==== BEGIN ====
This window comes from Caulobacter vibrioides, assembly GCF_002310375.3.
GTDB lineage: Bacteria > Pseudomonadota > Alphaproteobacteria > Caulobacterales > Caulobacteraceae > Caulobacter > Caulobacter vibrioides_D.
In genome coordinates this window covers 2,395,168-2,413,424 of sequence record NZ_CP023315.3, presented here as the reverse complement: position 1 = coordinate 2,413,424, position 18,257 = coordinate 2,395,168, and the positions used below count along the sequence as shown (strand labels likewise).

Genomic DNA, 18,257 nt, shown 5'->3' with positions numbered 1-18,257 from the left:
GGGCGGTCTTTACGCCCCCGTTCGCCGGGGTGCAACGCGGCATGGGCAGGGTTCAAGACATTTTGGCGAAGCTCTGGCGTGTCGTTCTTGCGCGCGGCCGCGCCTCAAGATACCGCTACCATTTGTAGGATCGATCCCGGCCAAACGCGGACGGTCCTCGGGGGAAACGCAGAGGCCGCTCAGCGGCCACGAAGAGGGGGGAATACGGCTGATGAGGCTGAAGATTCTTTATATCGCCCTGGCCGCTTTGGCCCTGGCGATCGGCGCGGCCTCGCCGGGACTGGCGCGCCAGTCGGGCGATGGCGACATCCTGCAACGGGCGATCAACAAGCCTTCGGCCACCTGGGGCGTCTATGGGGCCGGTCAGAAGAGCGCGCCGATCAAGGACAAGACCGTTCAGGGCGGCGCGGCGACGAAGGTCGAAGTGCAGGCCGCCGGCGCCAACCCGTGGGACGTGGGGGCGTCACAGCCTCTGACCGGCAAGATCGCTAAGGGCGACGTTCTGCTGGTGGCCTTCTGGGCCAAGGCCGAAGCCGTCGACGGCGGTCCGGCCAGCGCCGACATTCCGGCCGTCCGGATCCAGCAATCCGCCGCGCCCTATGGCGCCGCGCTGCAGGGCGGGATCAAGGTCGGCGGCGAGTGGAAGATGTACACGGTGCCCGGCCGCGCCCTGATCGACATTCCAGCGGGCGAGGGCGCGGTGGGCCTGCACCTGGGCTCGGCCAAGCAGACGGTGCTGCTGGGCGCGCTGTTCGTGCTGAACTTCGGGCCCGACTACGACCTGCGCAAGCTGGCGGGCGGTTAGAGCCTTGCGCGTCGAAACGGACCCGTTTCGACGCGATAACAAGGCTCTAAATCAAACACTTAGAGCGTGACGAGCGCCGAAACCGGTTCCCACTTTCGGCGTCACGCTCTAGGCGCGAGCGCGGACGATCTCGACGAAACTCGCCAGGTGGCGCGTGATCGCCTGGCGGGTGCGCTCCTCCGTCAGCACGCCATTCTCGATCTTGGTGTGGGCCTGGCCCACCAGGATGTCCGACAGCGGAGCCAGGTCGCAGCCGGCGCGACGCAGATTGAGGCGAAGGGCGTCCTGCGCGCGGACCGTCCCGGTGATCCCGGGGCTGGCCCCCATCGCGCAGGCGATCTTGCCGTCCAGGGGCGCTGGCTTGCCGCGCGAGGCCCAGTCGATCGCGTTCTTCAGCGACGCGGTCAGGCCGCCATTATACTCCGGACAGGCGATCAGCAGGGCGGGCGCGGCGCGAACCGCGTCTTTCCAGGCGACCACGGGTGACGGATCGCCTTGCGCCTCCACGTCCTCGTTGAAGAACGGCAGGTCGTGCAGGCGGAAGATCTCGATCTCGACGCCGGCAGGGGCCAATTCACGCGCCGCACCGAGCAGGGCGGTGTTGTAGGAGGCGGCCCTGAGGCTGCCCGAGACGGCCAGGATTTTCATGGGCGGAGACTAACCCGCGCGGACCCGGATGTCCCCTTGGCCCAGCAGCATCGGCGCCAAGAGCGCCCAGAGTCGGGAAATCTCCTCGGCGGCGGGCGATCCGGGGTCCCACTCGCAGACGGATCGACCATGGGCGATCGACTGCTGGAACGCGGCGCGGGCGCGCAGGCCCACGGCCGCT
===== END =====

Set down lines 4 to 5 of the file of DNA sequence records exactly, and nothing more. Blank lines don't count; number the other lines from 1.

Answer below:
Genomic DNA, 18,257 nt, shown 5'->3' with positions numbered 1-18,257 from the left:
GGGCGGTCTTTACGCCCCCGTTCGCCGGGGTGCAACGCGGCATGGGCAGGGTTCAAGACATTTTGGCGAAGCTCTGGCGTGTCGTTCTTGCGCGCGGCCGCGCCTCAAGATACCGCTACCATTTGTAGGATCGATCCCGGCCAAACGCGGACGGTCCTCGGGGGAAACGCAGAGGCCGCTCAGCGGCCACGAAGAGGGGGGAATACGGCTGATGAGGCTGAAGATTCTTTATATCGCCCTGGCCGCTTTGGCCCTGGCGATCGGCGCGGCCTCGCCGGGACTGGCGCGCCAGTCGGGCGATGGCGACATCCTGCAACGGGCGATCAACAAGCCTTCGGCCACCTGGGGCGTCTATGGGGCCGGTCAGAAGAGCGCGCCGATCAAGGACAAGACCGTTCAGGGCGGCGCGGCGACGAAGGTCGAAGTGCAGGCCGCCGGCGCCAACCCGTGGGACGTGGGGGCGTCACAGCCTCTGACCGGCAAGATCGCTAAGGGCGACGTTCTGCTGGTGGCCTTCTGGGCCAAGGCCGAAGCCGTCGACGGCGGTCCGGCCAGCGCCGACATTCCGGCCGTCCGGATCCAGCAATCCGCCGCGCCCTATGGCGCCGCGCTGCAGGGCGGGATCAAGGTCGGCGGCGAGTGGAAGATGTACACGGTGCCCGGCCGCGCCCTGATCGACATTCCAGCGGGCGAGGGCGCGGTGGGCCTGCACCTGGGCTCGGCCAAGCAGACGGTGCTGCTGGGCGCGCTGTTCGTGCTGAACTTCGGGCCCGACTACGACCTGCGCAAGCTGGCGGGCGGTTAGAGCCTTGCGCGTCGAAACGGACCCGTTTCGACGCGATAACAAGGCTCTAAATCAAACACTTAGAGCGTGACGAGCGCCGAAACCGGTTCCCACTTTCGGCGTCACGCTCTAGGCGCGAGCGCGGACGATCTCGACGAAACTCGCCAGGTGGCGCGTGATCGCCTGGCGGGTGCGCTCCTCCGTCAGCACGCCATTCTCGATCTTGGTGTGGGCCTGGCCCACCAGGATGTCCGACAGCGGAGCCAGGTCGCAGCCGGCGCGACGCAGATTGAGGCGAAGGGCGTCCTGCGCGCGGACCGTCCCGGTGATCCCGGGGCTGGCCCCCATCGCGCAGGCGATCTTGCCGTCCAGGGGCGCTGGCTTGCCGCGCGAGGCCCAGTCGATCGCGTTCTTCAGCGACGCGGTCAGGCCGCCATTATACTCCGGACAGGCGATCAGCAGGGCGGGCGCGGCGCGAACCGCGTCTTTCCAGGCGACCACGGGTGACGGATCGCCTTGCGCCTCCACGTCCTCGTTGAAGAACGGCAGGTCGTGCAGGCGGAAGATCTCGATCTCGACGCCGGCAGGGGCCAATTCACGCGCCGCACCGAGCAGGGCGGTGTTGTAGGAGGCGGCCCTGAGGCTGCCCGAGACGGCCAGGATTTTCATGGGCGGAGACTAACCCGCGCGGACCCGGATGTCCCCTTGGCCCAGCAGCATCGGCGCCAAGAGCGCCCAGAGTCGGGAAATCTCCTCGGCGGCGGGCGATCCGGGGTCCCACTCGCAGACGGATCGACCATGGGCGATCGACTGCTGGAACGCGGCGCGGGCGCGCAGGCCCACGGCCGCT